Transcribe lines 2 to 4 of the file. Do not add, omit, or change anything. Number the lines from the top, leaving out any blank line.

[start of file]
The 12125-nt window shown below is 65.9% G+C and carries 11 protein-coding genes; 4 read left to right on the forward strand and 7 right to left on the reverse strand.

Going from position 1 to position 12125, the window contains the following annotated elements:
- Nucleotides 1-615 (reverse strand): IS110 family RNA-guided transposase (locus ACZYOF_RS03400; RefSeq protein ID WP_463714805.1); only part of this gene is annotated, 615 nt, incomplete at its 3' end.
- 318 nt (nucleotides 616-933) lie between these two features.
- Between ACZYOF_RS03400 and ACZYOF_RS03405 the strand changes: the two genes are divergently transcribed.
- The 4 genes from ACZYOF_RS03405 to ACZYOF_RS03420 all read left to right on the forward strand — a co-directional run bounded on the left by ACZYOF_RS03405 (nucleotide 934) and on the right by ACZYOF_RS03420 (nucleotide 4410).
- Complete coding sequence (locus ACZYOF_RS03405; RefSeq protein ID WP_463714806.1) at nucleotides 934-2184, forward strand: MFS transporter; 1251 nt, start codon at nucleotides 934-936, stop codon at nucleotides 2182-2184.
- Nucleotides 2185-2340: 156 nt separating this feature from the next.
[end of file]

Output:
Going from position 1 to position 12125, the window contains the following annotated elements:
- Nucleotides 1-615 (reverse strand): IS110 family RNA-guided transposase (locus ACZYOF_RS03400; RefSeq protein ID WP_463714805.1); only part of this gene is annotated, 615 nt, incomplete at its 3' end.
- 318 nt (nucleotides 616-933) lie between these two features.